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Neuroimage. 2002 Aug;16(4):857-72.

A parametric study of mental spatial transformations of bodies.

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Department of Psychology, Washington University, St. Louis, Missouri 63130-4899, USA.


TWO CLASSES OF MENTAL SPATIAL TRANSFORMATION CAN BE DISTINGUISHED: Object-based spatial transformations are imagined movements of objects; and egocentric perspective transformations are imagined movements of one's point of view. The hypothesis that multiple neural systems contribute to these mental imagery operations was tested with functional MRI. Participants made spatial judgments about pictures of human bodies, and brain activity was analyzed as a function of the judgment required and the time taken to respond. Areas in right temporal, occipital and parietal cortex and the medial superior cerebellum appear to be differentially involved in object-based spatial transformations. Additionally, midline structures and lateral parietal cortex were found to decrease in activity during the spatial reasoning tasks, independently of the judgment required or of the latency of response. The results are discussed in terms of a model of spatial reasoning that postulates specialized subsystems for performing object-based and egocentric perspective image transformations.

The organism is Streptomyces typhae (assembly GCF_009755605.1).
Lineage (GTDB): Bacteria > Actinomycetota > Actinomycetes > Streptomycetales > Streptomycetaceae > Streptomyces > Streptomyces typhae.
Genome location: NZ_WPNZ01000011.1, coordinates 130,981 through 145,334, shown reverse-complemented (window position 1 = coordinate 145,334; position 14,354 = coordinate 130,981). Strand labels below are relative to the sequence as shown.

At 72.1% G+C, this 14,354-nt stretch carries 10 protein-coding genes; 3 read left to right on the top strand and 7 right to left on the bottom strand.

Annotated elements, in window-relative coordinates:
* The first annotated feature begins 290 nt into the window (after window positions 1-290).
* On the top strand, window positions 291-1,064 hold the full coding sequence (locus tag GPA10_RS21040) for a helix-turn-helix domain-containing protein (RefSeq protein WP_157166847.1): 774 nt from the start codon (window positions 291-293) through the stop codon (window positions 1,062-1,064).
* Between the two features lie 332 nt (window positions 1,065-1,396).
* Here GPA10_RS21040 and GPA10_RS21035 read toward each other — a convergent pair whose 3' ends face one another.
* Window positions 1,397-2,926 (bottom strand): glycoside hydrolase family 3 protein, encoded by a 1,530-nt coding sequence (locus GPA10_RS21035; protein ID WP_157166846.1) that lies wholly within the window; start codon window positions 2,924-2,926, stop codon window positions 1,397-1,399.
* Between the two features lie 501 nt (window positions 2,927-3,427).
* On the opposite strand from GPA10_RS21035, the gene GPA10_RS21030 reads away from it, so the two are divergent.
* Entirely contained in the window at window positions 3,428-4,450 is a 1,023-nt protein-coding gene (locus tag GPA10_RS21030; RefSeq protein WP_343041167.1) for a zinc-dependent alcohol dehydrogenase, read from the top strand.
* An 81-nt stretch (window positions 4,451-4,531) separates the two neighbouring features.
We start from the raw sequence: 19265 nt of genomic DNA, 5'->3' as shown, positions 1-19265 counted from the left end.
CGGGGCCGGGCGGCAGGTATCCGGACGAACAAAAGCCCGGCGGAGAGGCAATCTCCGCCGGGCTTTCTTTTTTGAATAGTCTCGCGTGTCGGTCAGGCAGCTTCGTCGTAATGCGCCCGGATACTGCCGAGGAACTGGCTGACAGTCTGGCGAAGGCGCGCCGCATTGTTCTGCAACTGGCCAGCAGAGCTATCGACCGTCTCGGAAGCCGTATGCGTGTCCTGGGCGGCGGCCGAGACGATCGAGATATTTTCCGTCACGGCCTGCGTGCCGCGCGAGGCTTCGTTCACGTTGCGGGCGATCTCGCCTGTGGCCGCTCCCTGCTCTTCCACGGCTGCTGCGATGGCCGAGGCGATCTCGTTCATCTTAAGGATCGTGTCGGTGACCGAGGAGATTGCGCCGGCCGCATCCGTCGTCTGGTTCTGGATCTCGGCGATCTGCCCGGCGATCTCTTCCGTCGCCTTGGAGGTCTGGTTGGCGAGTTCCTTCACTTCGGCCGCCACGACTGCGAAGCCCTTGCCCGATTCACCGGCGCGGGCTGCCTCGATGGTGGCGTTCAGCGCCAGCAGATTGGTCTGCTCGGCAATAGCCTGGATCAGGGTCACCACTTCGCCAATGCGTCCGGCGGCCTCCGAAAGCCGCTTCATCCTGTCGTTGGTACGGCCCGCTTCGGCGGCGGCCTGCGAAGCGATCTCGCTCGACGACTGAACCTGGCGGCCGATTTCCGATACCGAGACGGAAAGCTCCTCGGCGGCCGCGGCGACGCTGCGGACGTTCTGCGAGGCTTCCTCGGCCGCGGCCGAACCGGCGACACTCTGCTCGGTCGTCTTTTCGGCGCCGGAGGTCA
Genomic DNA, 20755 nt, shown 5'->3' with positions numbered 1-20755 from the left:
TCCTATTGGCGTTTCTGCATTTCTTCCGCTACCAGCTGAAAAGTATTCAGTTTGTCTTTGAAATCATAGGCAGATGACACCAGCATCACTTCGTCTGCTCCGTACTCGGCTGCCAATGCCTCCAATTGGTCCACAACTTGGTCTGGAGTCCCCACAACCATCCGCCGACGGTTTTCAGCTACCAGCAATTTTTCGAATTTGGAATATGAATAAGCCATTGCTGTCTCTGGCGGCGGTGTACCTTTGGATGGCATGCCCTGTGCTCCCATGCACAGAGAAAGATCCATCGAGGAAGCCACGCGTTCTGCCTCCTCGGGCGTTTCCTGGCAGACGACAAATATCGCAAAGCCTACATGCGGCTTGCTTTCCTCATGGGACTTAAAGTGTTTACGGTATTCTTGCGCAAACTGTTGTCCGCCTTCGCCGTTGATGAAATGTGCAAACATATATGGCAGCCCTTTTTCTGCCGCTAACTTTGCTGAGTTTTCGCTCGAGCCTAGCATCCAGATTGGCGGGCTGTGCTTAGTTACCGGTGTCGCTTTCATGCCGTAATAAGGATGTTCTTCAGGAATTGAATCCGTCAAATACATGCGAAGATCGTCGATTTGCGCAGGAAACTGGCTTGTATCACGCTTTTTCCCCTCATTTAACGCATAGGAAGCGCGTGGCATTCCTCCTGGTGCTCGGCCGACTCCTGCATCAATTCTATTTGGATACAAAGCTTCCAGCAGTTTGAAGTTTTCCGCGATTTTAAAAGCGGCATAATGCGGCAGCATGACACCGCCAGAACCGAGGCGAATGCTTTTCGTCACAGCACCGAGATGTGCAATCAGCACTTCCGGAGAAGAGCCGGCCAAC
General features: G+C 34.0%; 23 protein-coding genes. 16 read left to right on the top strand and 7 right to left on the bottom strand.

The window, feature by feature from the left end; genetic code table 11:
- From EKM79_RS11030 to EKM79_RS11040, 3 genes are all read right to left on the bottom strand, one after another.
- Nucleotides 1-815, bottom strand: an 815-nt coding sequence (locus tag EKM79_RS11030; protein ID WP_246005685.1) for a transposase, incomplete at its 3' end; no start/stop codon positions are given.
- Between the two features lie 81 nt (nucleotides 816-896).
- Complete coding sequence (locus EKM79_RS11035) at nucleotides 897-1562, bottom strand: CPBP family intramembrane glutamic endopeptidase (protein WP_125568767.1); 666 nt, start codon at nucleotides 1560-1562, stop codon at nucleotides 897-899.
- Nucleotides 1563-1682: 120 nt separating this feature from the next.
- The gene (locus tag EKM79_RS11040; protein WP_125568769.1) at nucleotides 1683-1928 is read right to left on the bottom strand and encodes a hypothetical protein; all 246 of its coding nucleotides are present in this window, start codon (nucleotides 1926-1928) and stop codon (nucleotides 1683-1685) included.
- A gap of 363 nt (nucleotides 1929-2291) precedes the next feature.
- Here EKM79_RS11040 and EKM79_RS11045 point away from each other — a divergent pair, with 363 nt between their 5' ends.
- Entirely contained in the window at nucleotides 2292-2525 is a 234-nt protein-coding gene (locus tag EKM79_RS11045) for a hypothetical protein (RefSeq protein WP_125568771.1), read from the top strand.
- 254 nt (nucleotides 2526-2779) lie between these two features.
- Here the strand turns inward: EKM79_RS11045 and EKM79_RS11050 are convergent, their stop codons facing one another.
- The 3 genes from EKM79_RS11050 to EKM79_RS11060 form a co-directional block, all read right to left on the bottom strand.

[Indexed for MEDLINE]

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